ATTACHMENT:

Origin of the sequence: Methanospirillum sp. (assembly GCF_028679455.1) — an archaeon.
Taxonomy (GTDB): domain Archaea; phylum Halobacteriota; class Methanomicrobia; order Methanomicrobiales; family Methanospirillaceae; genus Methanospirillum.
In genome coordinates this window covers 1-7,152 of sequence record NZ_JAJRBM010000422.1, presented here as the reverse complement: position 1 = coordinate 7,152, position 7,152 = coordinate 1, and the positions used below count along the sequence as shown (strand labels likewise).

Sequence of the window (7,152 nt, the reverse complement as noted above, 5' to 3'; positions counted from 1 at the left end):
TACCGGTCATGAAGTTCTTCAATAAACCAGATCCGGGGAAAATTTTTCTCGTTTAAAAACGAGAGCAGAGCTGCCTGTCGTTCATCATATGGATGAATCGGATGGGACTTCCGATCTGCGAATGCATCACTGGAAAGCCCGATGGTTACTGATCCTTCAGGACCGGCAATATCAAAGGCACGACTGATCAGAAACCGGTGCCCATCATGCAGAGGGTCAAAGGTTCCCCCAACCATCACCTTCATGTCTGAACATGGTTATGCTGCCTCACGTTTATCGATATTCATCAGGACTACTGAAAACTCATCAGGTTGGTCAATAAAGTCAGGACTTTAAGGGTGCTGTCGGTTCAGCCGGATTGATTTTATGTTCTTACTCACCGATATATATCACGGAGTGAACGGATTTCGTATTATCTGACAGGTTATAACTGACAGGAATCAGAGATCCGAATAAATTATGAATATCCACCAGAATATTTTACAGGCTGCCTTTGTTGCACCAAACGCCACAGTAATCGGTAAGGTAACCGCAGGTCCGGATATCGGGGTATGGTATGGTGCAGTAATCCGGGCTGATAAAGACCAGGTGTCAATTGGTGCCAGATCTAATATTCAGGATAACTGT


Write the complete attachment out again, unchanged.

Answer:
Origin of the sequence: Methanospirillum sp. (assembly GCF_028679455.1) — an archaeon.
Taxonomy (GTDB): domain Archaea; phylum Halobacteriota; class Methanomicrobia; order Methanomicrobiales; family Methanospirillaceae; genus Methanospirillum.
In genome coordinates this window covers 1-7,152 of sequence record NZ_JAJRBM010000422.1, presented here as the reverse complement: position 1 = coordinate 7,152, position 7,152 = coordinate 1, and the positions used below count along the sequence as shown (strand labels likewise).

Sequence of the window (7,152 nt, the reverse complement as noted above, 5' to 3'; positions counted from 1 at the left end):
TACCGGTCATGAAGTTCTTCAATAAACCAGATCCGGGGAAAATTTTTCTCGTTTAAAAACGAGAGCAGAGCTGCCTGTCGTTCATCATATGGATGAATCGGATGGGACTTCCGATCTGCGAATGCATCACTGGAAAGCCCGATGGTTACTGATCCTTCAGGACCGGCAATATCAAAGGCACGACTGATCAGAAACCGGTGCCCATCATGCAGAGGGTCAAAGGTTCCCCCAACCATCACCTTCATGTCTGAACATGGTTATGCTGCCTCACGTTTATCGATATTCATCAGGACTACTGAAAACTCATCAGGTTGGTCAATAAAGTCAGGACTTTAAGGGTGCTGTCGGTTCAGCCGGATTGATTTTATGTTCTTACTCACCGATATATATCACGGAGTGAACGGATTTCGTATTATCTGACAGGTTATAACTGACAGGAATCAGAGATCCGAATAAATTATGAATATCCACCAGAATATTTTACAGGCTGCCTTTGTTGCACCAAACGCCACAGTAATCGGTAAGGTAACCGCAGGTCCGGATATCGGGGTATGGTATGGTGCAGTAATCCGGGCTGATAAAGACCAGGTGTCAATTGGTGCCAGATCTAATATTCAGGATAACTGT